The Beeman Chief also has a cock-on-opening action. This is the first time that this has been featured on a QB78-type air rifle from the Shanghai factory.

And there’s a tempting-looking setscrew in the rear tube cap. A power adjuster maybe?

But small niggles like this aside - which may well be rectified before production gets under way - the Beeman Chief looks likely to be a worthy competitor in the burgeoning low end PCP air rifle market.

There's more photographs in the Hard Air Magazine report at
http://hardairmagazine.com/news/detaile ... air-rifle/
If the Chinese can get this right from the get-go, which would probably require your proactive help Steve, they can blow the Maximus right out of the water.

This rifle, a 160/167 PCP, is what I was suggesting Crosman do for decades. The 160/QB is such a good platform: better than the Discovery/Maximus in some very important regards.

The 160/QB platform has (and always had) a superior trigger, stronger breech and stiffer barrel than the Disco/Maximus. Not to mention the fact Crosman produced tens of thousands of 160/167's for sixteen years before PCP's became marketing reality. Why they decided to re-invent the (inferior) wheel while ignoring the marketing potentials of reviving the widely-acclaimed and beloved Crosman 160 when entering the PCP market must have been a corporate decision rooted in either obstinance, tunnel-vision or worse.

As you may already know, Steve, the low cheek-piece, shorter breech and length-of-pull on this prototype Chief are (curiously) counter-productive, and should be corrected on production guns. And the power-adjusting screw is a no-brianer that must be carried through on production guns.

Here's hoping this LONG OVERDUE model gets the logical tweeks it needs to fully capitalize on Crosman's short-sightedness. If done well, it has HUGE potentials.
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Joined: November 17th, 2006, 3:51 am

February 14th, 2017, 11:02 pm #4

We just received the actual Beeman Chief PCP air rifle that was exhibited at the 2017 SHOT Show last month.



Please note that this particular gun is a pre-production prototype, so it may differ in some specifics from regular Chiefs when they become available in April/May 2017.

At first sight, the Beeman Chief appears to be “just a PCP version of the QB78” air rifle. That’s what I thought, at least. However, close inspection indicates that there are actually many differences from the CO2-powered Beeman QB78, making the Chief quite a different gun.

Yes, there are some similarities between the two models. The trigger assembly and barrel of the Beeman Chief appear to be the same as those of the Beeman QB78. But - beyond that - almost everything else is different.

With an MSRP of $199, the Beeman Chief is positioned directly against the Benjamin Maximus. Both are single-load PCP air rifles with a maximum pressure of 2,000 PSI. Both have claimed muzzle velocities of 1,000 FPS in .177 caliber and 850 FPS in .22 cal. It’s going to be an interesting battle between these products in future!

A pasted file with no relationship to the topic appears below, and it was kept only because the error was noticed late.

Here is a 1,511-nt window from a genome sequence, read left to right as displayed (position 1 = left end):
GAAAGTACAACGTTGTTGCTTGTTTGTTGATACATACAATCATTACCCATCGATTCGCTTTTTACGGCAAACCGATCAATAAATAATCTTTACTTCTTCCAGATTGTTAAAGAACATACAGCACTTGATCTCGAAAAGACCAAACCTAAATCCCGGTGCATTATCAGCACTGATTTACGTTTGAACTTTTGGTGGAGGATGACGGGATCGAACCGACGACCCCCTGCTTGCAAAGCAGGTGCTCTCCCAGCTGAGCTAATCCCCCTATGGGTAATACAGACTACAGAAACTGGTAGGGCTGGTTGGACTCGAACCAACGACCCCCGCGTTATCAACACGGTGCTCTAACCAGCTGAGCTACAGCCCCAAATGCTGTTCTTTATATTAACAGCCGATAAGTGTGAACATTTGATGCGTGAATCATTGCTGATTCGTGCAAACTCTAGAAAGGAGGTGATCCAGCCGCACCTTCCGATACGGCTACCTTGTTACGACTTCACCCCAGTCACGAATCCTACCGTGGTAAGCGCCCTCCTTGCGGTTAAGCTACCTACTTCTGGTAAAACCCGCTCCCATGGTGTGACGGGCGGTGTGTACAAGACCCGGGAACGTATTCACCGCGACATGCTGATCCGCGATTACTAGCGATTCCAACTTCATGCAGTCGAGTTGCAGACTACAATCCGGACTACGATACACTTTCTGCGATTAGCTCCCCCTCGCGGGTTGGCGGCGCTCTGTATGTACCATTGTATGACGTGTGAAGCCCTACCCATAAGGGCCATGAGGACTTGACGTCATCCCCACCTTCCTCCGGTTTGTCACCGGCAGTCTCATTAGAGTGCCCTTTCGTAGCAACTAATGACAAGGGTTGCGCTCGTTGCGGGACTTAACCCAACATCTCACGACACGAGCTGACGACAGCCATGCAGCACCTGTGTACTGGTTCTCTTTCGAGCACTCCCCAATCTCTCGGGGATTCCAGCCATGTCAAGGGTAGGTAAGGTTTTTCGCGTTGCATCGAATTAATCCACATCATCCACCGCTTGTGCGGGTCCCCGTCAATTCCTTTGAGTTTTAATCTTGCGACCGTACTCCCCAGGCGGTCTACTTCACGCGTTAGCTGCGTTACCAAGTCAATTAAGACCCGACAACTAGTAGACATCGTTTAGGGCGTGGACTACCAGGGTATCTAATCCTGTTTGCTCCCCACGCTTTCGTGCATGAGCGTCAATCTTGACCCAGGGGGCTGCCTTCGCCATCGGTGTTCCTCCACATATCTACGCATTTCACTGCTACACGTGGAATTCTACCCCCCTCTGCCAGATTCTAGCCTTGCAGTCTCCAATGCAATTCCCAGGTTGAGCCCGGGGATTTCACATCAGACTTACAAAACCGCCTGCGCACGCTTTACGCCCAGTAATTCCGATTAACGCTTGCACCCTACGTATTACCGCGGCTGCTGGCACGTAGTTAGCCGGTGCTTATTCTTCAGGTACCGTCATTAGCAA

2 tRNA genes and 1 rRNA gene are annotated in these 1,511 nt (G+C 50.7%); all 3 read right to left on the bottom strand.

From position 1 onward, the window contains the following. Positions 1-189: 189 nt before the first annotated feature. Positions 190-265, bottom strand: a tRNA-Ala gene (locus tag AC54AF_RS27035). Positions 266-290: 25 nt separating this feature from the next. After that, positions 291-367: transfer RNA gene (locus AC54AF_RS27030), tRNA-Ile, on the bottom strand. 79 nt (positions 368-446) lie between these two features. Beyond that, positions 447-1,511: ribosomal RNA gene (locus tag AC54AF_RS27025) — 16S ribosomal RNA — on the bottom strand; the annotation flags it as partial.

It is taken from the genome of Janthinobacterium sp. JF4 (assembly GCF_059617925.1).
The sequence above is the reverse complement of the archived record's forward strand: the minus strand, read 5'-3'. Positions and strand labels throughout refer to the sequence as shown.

Since I promised Beeman’s US importers that I would resist the supreme temptation to take the Chief apart for a good look, here’s some of the differences we can see from the outside.

Remarkably, the weight of the Chief we have here is just 1 Ounce heavier than that of a sample wood-stocked Beeman QB78 Deluxe air rifle loaded with two 12 Gram CO2 cartridges. That’s in spite of the much longer and heavier HPA tube of the Chief compared to the CO2 tube of the QB78.

Surprisingly, the Chief does not have the same single-shot breech as the QB78. It’s actually one inch shorter. And there’s a flat top to the breech, making it easier to mount some scope rings.

The stock has a lower comb with a thinner buttstock and a 3/8-inch shorter length of pull. Both these would save weight in the solid beech wood stock. But these changes would not be an improvement, particularly the lower comb which will make cheek weld problematic when using a scope - as most future owners of the Beeman Chief will, of course.



The Beeman Chief also has a cock-on-opening action. This is the first time that this has been featured on a QB78-type air rifle from the Shanghai factory.

And there’s a tempting-looking setscrew in the rear tube cap. A power adjuster maybe?

But small niggles like this aside - which may well be rectified before production gets under way - the Beeman Chief looks likely to be a worthy competitor in the burgeoning low end PCP air rifle market.

There's more photographs in the Hard Air Magazine report at
http://hardairmagazine.com/news/detaile ... air-rifle/
HAd been hoping someone would take another stab at a QB PCP.

Back when, just before Compasseco was bought out by PA, they offered a QB PCP and actually delivered a few. Might have been 2006 or 2007....anyway, the economy was in the dumpster and lots of small machine shops were looking for some way to keep open. As I remember it, the tube was outsourced to some machine shop in Tenn. rather than overseas (but I could remember that wrong).